Profile with Andres Martines, Ph.D
Associate professor of chemistry California Polytechnic State University
By Christine Suh April/May 2019
Note: Answers were edited for clarity.
Q. How did you become interested inchemistry?
A. I started college thinking I would go to medical school. But the first time I took organic chemistry, something about the subject really spoke to me. It was a puzzle, and putting it together was really appealing.
Q. What was the biggest challenge you faced in your academic career, and how did you overcome it?
A. Learning to believe in myself. I don’t know exactly how I overcame that other than through hard work.
I grew up in Bolivia, came to the United States at 18, and enrolled at Diablo Valley College. I spoke English, but had never taken a class in English. I needed to gain confidence to be competitive. When I transferred to Stanford, I had to prove again to myself that I was worthy of being there.
Going to graduate school was another leap. I was surrounded by even more accomplished peers and had to succeed in that environment.
Q. What kept you motivated to tackle these challenges?
A. I enjoyed running experiments and trying to get to the next step.
Now, with my work on paper diagnostics, it‘s so compelling to think about making tests that could improve people’s access to health care, especially in places with no electricity. The potential impact there is so large.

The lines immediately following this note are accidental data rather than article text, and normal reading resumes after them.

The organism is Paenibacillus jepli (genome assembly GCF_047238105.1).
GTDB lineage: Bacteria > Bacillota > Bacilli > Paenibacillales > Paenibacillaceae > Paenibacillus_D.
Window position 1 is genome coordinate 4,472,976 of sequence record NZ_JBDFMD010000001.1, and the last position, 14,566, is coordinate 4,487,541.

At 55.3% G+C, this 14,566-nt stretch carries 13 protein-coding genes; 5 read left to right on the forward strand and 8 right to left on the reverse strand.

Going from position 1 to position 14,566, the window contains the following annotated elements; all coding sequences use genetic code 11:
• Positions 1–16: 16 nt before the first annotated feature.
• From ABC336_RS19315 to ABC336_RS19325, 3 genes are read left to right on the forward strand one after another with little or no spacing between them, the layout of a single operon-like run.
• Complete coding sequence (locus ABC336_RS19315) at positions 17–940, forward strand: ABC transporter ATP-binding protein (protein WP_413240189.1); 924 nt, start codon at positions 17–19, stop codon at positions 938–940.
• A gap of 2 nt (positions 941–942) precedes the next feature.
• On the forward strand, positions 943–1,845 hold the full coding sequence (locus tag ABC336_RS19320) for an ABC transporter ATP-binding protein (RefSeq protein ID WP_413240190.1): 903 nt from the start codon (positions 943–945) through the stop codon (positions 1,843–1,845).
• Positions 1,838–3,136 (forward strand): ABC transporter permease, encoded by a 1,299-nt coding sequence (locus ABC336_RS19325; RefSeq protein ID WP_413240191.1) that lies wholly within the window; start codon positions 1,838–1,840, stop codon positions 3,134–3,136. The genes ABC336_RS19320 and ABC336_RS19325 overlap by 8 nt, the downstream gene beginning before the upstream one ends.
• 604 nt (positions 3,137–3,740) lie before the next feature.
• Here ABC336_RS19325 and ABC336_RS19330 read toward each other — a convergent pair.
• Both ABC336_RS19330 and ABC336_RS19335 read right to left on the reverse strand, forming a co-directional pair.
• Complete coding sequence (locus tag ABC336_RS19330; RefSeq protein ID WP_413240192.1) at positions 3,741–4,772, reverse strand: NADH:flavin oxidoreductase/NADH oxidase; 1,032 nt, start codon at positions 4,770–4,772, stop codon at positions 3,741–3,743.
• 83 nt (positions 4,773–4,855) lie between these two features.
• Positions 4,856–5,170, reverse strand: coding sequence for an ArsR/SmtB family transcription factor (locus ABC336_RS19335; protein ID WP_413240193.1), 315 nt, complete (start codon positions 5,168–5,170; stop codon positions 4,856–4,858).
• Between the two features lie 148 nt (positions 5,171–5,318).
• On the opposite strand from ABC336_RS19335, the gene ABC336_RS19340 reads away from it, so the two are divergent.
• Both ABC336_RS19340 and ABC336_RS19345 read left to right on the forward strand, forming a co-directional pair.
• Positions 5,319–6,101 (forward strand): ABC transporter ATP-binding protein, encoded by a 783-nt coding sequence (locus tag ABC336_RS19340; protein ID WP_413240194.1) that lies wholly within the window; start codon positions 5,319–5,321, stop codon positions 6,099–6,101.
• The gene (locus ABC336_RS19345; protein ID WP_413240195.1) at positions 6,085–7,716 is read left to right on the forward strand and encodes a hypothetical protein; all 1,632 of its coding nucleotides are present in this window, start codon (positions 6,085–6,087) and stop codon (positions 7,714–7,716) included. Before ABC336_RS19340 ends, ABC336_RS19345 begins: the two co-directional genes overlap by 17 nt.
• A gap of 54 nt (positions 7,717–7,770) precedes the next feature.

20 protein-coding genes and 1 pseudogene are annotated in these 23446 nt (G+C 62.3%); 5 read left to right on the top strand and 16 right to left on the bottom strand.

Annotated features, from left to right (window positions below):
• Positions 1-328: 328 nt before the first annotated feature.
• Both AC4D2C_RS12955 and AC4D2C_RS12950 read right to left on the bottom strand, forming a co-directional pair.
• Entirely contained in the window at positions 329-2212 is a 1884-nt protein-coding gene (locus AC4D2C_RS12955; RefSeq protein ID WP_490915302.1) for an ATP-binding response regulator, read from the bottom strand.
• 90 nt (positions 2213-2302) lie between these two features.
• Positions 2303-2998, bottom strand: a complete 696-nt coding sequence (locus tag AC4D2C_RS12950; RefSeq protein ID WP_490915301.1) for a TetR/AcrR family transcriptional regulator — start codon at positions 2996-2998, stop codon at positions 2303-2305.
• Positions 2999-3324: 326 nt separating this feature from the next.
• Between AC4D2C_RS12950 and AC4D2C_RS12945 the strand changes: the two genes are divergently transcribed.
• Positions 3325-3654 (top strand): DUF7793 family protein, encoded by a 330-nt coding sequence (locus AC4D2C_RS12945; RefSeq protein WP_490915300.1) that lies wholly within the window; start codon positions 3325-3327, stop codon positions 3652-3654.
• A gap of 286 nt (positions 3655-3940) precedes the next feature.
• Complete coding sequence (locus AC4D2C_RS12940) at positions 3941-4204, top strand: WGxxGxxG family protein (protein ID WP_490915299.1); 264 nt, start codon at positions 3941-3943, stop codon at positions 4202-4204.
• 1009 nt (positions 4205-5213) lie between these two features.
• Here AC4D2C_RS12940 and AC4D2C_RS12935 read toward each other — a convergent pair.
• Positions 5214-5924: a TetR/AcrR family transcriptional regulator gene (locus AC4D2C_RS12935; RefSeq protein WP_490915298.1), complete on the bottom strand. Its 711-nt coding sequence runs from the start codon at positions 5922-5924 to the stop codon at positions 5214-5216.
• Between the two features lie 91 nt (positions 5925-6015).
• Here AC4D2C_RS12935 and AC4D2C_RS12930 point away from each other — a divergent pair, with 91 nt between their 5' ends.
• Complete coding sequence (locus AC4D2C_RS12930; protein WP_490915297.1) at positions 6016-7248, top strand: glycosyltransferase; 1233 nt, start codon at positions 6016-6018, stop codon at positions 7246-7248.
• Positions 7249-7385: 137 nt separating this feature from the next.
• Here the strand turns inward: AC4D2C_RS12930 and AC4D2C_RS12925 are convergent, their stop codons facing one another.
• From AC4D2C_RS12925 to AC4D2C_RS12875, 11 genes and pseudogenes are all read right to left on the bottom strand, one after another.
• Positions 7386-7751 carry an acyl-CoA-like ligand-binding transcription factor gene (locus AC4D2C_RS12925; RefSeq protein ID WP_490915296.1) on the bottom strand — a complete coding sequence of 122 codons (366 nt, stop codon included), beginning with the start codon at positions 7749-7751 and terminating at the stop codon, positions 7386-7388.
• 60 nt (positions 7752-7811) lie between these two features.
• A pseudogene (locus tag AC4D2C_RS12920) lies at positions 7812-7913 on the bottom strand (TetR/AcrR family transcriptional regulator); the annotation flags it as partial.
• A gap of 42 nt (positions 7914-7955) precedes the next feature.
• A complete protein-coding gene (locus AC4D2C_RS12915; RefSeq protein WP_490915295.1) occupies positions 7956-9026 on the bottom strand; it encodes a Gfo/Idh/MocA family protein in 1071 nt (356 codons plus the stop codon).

“It’s so compelling to think about making tests
that could improve people’s access to health care.”
Q. What’s the benefit of paper diagnostics?
A. Paper is an interesting material because it wicks fluid by capillary action (due to intermolecular forces between a liquid and a solid surface). The power source is essentially built into your device, which is ideal for places with no electricity.
In the lab of George Whitesides at Harvard University, we invented the microPAD, which stands for “microfluidic paper-based analytical device.” We coined that term before the iPad came out!
Q. How many undergrads work with you in the lab?
A. A lot! Demand for research opportunities has grown among undergraduates. Typically
I work with around nine or 10 undergraduates in any given quarter, and between three and six over the summer.
Q. What have you learned from having undergrads in the lab?
A. Once, I had a student prepare a solution using a reagent I ordered. But it ended up looking like a very dirty-looking mixture.
It turns out he had used the packing material to make the solution instead of the compound in a vile hidden deep inside the canister! It’s a great reminder to me that you just don’t know certain things until you experience them.
Q. What advice would you give to high school students interested in chemistry?
A. I never loved to write, and still have a lot to learn—but my advice is to work on your writing. The ability to write well is so important, and that is probably the weakest skill that I see in most of my students.
The other advice I would give in terms of chemistry is to stick with it. I don’t feel like I really understood general chemistry until I started teaching it. Now, I think it’s so fascinating. If you stick with it, I can almost guarantee that you will learn to enjoy it!
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